y-axis "Parsing time (ms)" 0 --> 1200
bar [8, 8, 8, 9, 9, 16, 16, 17, 19, 25, 37, 41, 47, 53, 60, 72, 79, 81, 89, 90, 94, 94, 103, 107, 112, 125, 134, 135, 140, 149, 166, 219, 224, 317, 341, 395, 486, 568, 1133]```

There’s a factor of about 140 times between the fastest and slowest. Personally I’m use to using Nlohmann/json which turns out to be middle of the road. If my project was slow switching to RapidJSON might be the way to go. (gason is the same speed but a different language.)

Are you doing calculations multiple times when you could get away with doing them once? Caching previous work and then re-using it later trades memory for time. I once inherited a project where potentially thousands of tasks where being performed but each triggered the loading and saving of one of dozens of files. That meant a single file might be loaded and saved 100 times on average. Re-organising the code allowed me to load one file, perform 100 tasks and then save the file. It was a massive speedup.

One of the most powerful options is just doing less work. Look at what the task actually requires. If it was “List the top 10 items in order cost”. You might total up the cost of every item, sort all the costs and take the first 10. That’s certainly the obvious way to do it. However, with the right algorithm, you could start sorting all the costs and then stop once you had the first 10. The order of the rest of them doesn’t matter.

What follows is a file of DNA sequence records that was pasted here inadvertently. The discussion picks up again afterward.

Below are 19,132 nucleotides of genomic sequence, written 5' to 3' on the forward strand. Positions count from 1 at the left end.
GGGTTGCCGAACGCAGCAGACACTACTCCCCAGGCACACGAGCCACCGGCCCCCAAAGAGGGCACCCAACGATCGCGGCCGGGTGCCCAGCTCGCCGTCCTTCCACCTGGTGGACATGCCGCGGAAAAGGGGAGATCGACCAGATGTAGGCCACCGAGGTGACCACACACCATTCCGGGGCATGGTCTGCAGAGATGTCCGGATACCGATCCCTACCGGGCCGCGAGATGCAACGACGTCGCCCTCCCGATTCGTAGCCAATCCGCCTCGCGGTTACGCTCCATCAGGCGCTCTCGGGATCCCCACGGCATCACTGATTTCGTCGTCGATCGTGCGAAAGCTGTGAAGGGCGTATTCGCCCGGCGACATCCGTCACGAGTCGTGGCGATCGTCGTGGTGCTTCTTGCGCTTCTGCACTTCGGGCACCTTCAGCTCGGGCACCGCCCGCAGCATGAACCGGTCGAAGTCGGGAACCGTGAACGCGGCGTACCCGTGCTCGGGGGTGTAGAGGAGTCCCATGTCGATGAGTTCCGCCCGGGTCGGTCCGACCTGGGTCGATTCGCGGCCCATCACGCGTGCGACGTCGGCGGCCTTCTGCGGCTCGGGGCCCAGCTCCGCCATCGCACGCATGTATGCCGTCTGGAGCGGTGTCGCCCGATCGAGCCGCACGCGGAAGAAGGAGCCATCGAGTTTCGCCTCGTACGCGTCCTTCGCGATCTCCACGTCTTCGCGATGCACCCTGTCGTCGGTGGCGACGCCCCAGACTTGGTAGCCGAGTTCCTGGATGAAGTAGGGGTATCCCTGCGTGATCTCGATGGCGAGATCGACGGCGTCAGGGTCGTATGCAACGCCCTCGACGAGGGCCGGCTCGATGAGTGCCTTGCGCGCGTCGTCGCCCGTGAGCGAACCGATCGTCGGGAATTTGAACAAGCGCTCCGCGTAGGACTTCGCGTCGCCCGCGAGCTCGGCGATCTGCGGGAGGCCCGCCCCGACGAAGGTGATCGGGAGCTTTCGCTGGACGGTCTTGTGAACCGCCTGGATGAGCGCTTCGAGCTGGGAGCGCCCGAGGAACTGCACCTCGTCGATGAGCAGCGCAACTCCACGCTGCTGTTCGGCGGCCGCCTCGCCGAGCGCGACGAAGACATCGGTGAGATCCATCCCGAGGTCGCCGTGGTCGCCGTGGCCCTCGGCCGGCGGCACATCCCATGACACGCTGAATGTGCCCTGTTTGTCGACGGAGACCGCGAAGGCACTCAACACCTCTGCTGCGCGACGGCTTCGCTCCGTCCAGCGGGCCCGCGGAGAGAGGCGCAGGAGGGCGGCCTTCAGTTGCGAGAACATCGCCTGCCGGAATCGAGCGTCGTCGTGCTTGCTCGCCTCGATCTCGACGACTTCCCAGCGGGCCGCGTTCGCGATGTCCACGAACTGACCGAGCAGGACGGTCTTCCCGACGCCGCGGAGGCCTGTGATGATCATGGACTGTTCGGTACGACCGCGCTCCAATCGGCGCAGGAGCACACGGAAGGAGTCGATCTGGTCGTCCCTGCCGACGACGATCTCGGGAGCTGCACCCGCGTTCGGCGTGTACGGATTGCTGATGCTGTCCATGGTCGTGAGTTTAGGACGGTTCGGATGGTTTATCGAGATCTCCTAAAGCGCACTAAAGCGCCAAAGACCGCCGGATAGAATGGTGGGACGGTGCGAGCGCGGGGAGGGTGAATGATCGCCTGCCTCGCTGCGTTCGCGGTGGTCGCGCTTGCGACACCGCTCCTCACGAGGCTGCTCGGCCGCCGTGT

## In the end

There are lots of ways you can improve the performance of code. You might think it’s good to do them all. Surely fast code is good code? I’d say: clear, readable, flexible and functional code are all more important than just being fast. If you do need code that is faster the first thing to do is almost always to profile it. Once you know what parts of your code are slow you know where to focus your attention. You get a bigger impact speeding up slow code than speeding up something that is already fast. Start by looking for ways to save a lot of time rather than a little. We usually have limited time for development. It’s not a questions of “How fast can this code possibly be?” but “How fast does this code need to be?”